Friday, February 6, 2009

History Has a Way of Repeating Itself

They always tell us that past performance is not indicative of future performance. As often as I have quoted this mantra, some individuals still like to forget this fact. If you consider the fact that the past 10 years was bad, then does it stand to reason that the next 10 years will also be bad? If you want historical numbers, why not REALLY GO WAY BACK IN TIME.

If you really want a historical perspective, how about taking a look at something for over 180 years. Is that sufficient time? The graph below may be hard to read but I'll make it simple. The black line is the divider - each column to the right represents the years that the US stock market posted positive returns. The first column is 0% to 10%, the second is 10% to 20% returns and so forth. On the left side of the black line, are the negative years. The first column to the left represents-10%-0%, the second column represents -20% to -10% and so forth.

What the chart points out is the simple fact that 70% of the time, returns are positive. In the majority of years, returns are from 0% to 20%. There are the obvious blips (last year was a big one), but in the past 184 years, there were only 9 years where the US markets declined more than 20%. There were 48 years in which returns were over 20%.

If this doesn't convince someone of the viability of equities over a long period as their investment of choice, I don't know what will.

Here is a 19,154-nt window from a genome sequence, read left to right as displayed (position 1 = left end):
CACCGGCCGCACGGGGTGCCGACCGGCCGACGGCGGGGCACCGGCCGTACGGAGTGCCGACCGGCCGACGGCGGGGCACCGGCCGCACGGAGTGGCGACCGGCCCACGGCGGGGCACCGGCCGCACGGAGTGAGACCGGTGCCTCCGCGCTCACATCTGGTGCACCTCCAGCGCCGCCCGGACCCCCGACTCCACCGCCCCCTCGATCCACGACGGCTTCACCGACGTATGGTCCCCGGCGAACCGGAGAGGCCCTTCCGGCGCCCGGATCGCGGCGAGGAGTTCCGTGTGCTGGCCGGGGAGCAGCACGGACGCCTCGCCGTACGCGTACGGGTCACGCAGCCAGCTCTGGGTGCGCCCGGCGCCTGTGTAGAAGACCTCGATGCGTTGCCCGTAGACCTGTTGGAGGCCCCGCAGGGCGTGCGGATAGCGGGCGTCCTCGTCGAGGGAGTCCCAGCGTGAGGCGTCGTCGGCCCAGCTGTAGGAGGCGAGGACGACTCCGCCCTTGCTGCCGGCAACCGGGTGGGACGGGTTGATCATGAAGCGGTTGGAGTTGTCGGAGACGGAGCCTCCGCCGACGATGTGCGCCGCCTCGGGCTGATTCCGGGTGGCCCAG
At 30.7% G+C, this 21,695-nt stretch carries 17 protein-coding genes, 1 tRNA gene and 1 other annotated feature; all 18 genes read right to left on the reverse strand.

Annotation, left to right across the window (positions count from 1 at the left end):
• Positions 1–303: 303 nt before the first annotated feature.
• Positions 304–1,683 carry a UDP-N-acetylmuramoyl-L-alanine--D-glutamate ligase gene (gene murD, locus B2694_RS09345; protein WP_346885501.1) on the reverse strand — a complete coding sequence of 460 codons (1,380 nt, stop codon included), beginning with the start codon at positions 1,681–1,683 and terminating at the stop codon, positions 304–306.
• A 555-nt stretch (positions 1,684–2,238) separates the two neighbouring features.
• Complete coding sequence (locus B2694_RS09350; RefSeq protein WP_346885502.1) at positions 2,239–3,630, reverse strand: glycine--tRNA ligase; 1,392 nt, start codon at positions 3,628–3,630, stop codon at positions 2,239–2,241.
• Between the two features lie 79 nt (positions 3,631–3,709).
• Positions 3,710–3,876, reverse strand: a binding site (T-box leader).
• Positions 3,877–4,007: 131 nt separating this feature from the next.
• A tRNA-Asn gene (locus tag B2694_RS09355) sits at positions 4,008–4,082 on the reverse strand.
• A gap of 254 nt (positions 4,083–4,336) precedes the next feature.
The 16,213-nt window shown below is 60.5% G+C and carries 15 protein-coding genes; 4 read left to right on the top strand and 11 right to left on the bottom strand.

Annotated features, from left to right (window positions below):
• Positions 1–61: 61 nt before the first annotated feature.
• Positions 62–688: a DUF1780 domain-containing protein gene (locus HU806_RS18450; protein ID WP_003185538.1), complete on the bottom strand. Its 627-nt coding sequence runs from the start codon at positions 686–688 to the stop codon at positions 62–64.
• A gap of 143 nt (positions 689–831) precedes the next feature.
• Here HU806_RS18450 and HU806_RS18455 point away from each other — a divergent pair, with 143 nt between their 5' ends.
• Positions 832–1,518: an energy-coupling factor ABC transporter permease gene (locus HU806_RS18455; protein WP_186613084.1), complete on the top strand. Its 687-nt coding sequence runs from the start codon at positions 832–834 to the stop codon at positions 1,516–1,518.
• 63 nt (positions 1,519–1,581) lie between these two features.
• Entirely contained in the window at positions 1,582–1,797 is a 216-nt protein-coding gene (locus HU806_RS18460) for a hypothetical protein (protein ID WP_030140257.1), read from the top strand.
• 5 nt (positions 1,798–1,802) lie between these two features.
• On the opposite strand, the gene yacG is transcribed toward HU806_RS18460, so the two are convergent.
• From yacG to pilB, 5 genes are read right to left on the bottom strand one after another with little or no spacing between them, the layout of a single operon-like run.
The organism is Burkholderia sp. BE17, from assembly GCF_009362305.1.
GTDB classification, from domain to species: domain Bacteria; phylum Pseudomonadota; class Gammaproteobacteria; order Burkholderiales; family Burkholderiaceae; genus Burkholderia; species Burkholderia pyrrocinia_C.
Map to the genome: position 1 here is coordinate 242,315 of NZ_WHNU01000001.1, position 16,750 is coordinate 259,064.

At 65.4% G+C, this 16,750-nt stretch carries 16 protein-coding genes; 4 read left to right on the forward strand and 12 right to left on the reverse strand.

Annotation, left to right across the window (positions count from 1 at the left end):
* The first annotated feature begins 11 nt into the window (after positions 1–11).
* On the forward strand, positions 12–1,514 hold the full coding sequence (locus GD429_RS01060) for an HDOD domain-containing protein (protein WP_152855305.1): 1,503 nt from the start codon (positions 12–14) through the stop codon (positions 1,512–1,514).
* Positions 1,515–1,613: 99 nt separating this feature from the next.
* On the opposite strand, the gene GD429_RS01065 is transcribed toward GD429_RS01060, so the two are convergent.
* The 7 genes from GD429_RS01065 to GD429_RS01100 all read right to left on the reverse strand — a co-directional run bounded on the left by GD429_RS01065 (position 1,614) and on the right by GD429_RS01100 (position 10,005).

Now before anyone accuses me of being boring and spouting out statistics and numbers, remember this - it is all about the statistics and numbers. History has shown that the majority of investors who react to negative market changes, fail to react to positive market changes too. Market timing is not based upon knowing when to get out, but also knowing when to get in. Missing by a few days wouldn't make that much of a difference right? Wrong !!!

Here's a great tool to help understand market performance. This link brings you to an online calculator from Dynamic that shows how fund performance tends to "level out" over long periods of time. By selecting different "holding periods", you can see how as you move to longer periods of time, the frequency of losses in the markets declines and eventually drops to zero.

Remember a simple fact when it comes to investing. As Warren Buffett says "We don't have to be smarter than the rest, we have to be more disciplined than the rest".

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